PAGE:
Paul Bird Kawasaki ZX-10R
The Kawasaki's chassis was without question the shining point of the Japanese machine, but an overactive TC held the engine's potential back greatly.
Surprise of the day was without question the Paul Bird Motorsports Kawasaki
ZX-10R. Judging by their lackluster results this year and rumors of how hard the current generation ZX is to set-up as a racebike, I was expecting an unruly beast which one could barely hang onto. Quite the opposite was true. In fact, the exact opposite.
Ranking just a nose behind the Honda
as the easiest bike to ride, first thing one notices about the Kawi is the quickness in which it changes direction. Think about turning and it’s already at the apex and by the time you’ve spotted your exit it’s taking you out to the rumble strips, perfectly on line the entire time. Through the Turn 6-7-8 combination I could easily put the bike exactly where I wanted with loads of confidence in the front tire throughout the entire section.
The handling truly was truly an eye-opening experience, as I have ridden some big-HP ZX-10s in the states and none are anything like this. Grip and poise once at full-lean were equally as good, feeling more like a ‘6R than a ‘10R – light and easy to change lines, yet still stable and confidence inspiring. Overall bike geometry is very low in the front and relatively high out back, no doubt a big part of this equation, though the typical lack of rear end grip associated with such a setup isn’t there.
Brakes are powerful, but still take some deal of effort to get heat into. Rider Makoto Tamada
must prefer a less aggressive compound as it required some serious lever pull before anything would start to happen. Once they did come in, though, the Brembos hauled the ZX back to earth with haste. As for on the throttle, the Kawi hooks up and powers out of the turn with much the same ability it enters the corner. How? Loads of electronics.
Showa suspension graces the front of the Kawasaki along with a set of seriously impressive Brembo brakes. This is the better end of the ZX without question.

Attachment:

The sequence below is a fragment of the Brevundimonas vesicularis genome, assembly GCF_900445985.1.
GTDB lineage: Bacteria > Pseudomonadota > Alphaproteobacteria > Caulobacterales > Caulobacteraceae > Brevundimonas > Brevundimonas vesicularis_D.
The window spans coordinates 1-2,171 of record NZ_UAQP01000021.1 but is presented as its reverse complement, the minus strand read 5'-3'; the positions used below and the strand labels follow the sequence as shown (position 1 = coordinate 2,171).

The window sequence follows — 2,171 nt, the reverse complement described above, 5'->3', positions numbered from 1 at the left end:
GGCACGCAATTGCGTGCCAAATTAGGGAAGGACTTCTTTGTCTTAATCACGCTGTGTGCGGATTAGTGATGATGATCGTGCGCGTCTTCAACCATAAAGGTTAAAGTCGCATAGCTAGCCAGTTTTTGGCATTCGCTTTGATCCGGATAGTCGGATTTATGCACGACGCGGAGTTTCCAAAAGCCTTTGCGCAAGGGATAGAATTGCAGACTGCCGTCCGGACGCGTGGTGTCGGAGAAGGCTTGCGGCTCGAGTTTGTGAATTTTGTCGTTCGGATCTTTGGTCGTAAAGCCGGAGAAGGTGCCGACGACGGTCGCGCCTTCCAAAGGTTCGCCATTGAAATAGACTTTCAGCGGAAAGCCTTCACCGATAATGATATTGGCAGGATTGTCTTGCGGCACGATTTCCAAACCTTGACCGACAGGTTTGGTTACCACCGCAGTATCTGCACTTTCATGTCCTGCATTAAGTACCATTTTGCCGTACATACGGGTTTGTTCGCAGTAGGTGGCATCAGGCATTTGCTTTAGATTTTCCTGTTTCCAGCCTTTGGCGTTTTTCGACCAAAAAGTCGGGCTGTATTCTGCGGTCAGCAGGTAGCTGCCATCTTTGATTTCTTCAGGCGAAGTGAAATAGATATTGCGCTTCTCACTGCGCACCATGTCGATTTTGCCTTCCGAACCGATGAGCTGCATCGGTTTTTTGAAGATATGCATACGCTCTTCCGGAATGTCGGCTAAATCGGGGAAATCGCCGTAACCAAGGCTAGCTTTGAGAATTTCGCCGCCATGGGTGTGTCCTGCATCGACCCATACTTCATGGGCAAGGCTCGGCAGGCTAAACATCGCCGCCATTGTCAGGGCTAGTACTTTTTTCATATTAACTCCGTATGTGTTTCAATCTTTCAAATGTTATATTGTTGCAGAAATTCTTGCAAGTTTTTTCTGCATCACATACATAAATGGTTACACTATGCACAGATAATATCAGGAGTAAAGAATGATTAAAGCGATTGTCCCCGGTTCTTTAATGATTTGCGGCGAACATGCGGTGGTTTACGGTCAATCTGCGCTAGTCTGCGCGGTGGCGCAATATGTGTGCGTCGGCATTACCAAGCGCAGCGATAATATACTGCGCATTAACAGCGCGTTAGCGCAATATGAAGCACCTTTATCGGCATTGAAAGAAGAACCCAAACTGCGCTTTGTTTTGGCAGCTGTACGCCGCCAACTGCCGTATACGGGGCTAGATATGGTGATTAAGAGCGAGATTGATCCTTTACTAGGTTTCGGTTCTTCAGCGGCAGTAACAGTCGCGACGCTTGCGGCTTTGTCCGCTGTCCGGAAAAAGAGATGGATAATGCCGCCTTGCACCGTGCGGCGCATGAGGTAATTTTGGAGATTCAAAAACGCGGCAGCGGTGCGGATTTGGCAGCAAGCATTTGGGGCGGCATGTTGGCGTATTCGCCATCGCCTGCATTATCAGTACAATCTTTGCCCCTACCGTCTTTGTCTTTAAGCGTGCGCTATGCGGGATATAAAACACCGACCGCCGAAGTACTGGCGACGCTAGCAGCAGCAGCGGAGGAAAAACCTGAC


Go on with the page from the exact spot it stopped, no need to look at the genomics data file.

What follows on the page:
It was extremely easy to get into the electronics under acceleration, as the TC and wheelie control clearly cuts engine power nearly every time one twists the right grip. In fact, it’s enough you can physically feel it as well as hear it cut out while under acceleration. According to the team, getting the Kawasaki to keep the front end down has been one of their biggest hurdles this season, which would explain the massive amounts of wheelie and traction control.
The downside to this was a lack of that real put-you-back-in-the-seat acceleration. It just doesn’t get off the corners like the Yamaha
or Aprilia, or even the Honda for that matter. You can feel the power is there, but the electronics are reining it back in an effort to keep the front wheel on the ground to such an extent it doesn’t give that awesome sensation of speed. Though this slowed acceleration somewhat, the Kawasaki is still quicker than anything raced in the U.S. under the new AMA rules – no question. It just lacked some of the wonderfully-terrifying power rush that the others possessed. That said, with the likes of Chris Vermeulen
on the bike next year, combined with its surprisingly-capable chassis, I wouldn’t be surprised to see a return to form from Kawasaki.